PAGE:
With three Republicans running for the nomination for the 32nd District state Senate seat, Ed Mills said he can distinguish himself from the other candidates.
“If you want the same old thing, then vote for Regina (Webb) or Mike (Wilson),” Mills said. “But if you want a creative, fresh business person, vote for Ed Mills.”
Mills said in his 30 years of working at General Motors and then in the family business Hitcents, a custom technology and software development company, he has developed a mathematical approach to solving business problems that he can apply to state government.
He would use that mathematical approach to figure out how to eliminate the state’s income tax, which Mills said is overly complicated. The elimination of such a tax, he said, could entice business to the state and create jobs. State revenue wouldn’t necessarily decline because people would have more money to spend, meaning the collection of more sales tax.
“Kentucky is perfectly located geographically, within a day’s drive of (a significant portion) of the United States,” he said. “There is no reason why we can’t create more jobs here.”
Mills proposes to work with local chambers of commerce to bring about changes in laws and incentives they need to bring new business to Kentucky. He wants to see the state invest in its infrastructure and to keep pace with changing technology.
As for why run for office now, Mills said he reached a point in his life that he could.
“I’m at a time where I am able to do something to help my community,” he said. “I really want to serve to help make this state be as great as it can be.”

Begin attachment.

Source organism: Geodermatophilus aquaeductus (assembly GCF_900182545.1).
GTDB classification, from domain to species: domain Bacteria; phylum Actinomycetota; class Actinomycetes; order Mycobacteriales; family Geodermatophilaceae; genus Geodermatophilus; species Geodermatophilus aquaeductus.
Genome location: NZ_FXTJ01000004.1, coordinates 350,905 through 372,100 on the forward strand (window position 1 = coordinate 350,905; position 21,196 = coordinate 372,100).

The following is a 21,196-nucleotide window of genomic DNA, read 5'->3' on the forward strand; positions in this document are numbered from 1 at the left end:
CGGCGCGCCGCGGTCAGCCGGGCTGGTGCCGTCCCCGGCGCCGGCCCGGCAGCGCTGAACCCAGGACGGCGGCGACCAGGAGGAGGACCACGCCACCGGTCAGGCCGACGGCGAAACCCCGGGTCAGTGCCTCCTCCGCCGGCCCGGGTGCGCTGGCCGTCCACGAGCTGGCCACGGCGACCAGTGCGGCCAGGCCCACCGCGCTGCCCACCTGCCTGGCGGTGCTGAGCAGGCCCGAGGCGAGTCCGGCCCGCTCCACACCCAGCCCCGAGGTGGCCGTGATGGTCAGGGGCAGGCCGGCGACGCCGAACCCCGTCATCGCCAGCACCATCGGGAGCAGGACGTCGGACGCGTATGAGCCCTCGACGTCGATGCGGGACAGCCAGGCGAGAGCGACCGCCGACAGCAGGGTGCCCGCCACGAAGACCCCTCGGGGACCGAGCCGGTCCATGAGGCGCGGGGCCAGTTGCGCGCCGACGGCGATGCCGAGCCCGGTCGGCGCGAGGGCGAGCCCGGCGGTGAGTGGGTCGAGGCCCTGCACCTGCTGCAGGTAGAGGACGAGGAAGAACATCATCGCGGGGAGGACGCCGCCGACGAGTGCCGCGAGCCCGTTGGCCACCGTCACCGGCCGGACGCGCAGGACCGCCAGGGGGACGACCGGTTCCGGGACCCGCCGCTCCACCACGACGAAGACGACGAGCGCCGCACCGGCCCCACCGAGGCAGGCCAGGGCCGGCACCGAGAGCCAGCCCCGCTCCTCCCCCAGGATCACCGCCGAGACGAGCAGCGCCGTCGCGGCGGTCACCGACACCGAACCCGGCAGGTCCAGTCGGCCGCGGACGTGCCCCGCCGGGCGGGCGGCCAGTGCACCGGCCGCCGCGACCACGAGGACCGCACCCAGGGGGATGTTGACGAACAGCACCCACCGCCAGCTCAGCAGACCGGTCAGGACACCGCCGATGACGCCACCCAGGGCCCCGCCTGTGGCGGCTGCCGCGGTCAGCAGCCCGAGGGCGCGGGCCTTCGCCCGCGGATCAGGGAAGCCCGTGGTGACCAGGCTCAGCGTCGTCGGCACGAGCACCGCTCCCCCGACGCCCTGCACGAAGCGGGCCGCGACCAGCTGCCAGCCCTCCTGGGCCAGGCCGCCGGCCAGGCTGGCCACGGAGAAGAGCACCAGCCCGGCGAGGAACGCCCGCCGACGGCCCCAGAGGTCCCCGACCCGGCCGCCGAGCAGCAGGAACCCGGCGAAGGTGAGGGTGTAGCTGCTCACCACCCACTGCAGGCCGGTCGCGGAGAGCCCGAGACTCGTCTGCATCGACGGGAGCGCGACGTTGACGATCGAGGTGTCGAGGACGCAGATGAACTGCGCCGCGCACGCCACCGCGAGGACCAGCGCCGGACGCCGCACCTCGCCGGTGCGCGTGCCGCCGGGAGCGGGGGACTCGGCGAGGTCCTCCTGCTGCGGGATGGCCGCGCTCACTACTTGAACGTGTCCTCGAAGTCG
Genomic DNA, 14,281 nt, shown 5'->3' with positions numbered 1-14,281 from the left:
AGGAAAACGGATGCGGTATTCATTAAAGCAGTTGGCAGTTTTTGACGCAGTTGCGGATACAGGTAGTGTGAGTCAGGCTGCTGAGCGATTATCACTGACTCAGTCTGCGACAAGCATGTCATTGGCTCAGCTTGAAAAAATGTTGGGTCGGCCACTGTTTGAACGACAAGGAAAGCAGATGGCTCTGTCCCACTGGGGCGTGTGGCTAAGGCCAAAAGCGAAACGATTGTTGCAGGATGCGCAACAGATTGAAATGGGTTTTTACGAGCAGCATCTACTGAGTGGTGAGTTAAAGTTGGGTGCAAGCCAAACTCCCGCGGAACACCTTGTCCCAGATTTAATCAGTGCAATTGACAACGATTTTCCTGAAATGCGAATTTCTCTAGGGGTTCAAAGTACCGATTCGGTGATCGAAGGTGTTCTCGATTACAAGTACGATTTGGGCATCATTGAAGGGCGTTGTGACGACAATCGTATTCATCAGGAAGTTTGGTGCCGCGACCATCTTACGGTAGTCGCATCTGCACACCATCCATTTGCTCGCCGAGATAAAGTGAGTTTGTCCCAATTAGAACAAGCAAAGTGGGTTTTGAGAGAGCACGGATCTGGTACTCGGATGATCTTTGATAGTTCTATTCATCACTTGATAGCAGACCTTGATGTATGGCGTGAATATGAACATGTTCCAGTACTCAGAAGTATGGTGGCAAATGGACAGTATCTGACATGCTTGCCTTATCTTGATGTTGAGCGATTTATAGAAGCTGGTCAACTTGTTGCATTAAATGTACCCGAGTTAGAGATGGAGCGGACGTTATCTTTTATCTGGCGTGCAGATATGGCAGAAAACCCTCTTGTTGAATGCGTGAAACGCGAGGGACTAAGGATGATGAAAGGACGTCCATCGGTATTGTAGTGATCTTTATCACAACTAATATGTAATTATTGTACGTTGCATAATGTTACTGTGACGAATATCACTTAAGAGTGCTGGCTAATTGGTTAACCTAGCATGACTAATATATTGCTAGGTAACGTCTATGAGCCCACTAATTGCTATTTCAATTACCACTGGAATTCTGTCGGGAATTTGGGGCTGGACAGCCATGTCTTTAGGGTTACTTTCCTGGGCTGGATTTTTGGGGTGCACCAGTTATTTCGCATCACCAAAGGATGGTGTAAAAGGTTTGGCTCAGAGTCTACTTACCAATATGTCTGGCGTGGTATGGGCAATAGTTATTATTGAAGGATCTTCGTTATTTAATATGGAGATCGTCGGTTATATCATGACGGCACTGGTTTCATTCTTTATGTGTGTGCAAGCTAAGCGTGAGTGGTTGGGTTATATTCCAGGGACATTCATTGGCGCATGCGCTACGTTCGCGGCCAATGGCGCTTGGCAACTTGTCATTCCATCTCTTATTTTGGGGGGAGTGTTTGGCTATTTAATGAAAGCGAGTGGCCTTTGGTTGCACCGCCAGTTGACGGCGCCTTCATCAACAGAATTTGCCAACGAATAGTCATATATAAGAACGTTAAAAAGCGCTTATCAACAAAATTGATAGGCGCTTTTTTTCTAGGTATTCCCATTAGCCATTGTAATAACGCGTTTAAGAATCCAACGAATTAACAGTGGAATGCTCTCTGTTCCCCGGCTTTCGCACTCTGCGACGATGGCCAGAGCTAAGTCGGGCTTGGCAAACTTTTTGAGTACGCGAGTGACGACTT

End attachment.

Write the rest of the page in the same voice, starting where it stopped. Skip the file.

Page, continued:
Mills said the state’s economy is falling apart.
“I refuse to stand by and let that happen. Kentucky is struggling and our way of life is at risk,” he said in an e-mail. “Our children are not properly educated compared to world rankings. The government in Frankfort … can’t see past its differences to save our state. I love Kentucky too much to let it fail.
“It’s time we have a person with business experience to run government - someone who knows what it takes to meet payroll on a daily basis,” he said.
Mills said he isn’t looking to become a career politician.
“I tell people I’m not a politician,” he said. “I’m not part of the mainstream … who may be in it for life. I’d like to do it for four years and see if I can make a difference.”
Mills said if he can be part of change, then he might stay longer, but if he can’t be effective at change, he would not stay.
Mills said he has done a lot of surveying of the people he speaks with, more than 1,500 in Warren and Butler counties.
“While (observers) think residents’ number one issue would be creating jobs, it’s not,” he said. “Thirty-nine percent of the people said they wanted less government. Creating jobs came in second and the economy came in third. Surprisingly, access to education came in on down the list.”
But that doesn’t mean that Mills thinks education is a low priority.
After opening a campaign headquarters in Morgantown and meeting with more people there, Mills said he has found a great need for more technology in education.
“I’m hearing that kids only get on the computer one hour a week,” he said. “We need to help them get the tools that they need.”
Mills said he also plans to be an advocate for Western Kentucky University, which gave his sons, who started Hitcents, entrepreneurial scholarships.
“WKU is very near and dear to me for what it did for my sons and their business,” he said. “Once I get in office, I will fight every day to help (WKU) in their mission.”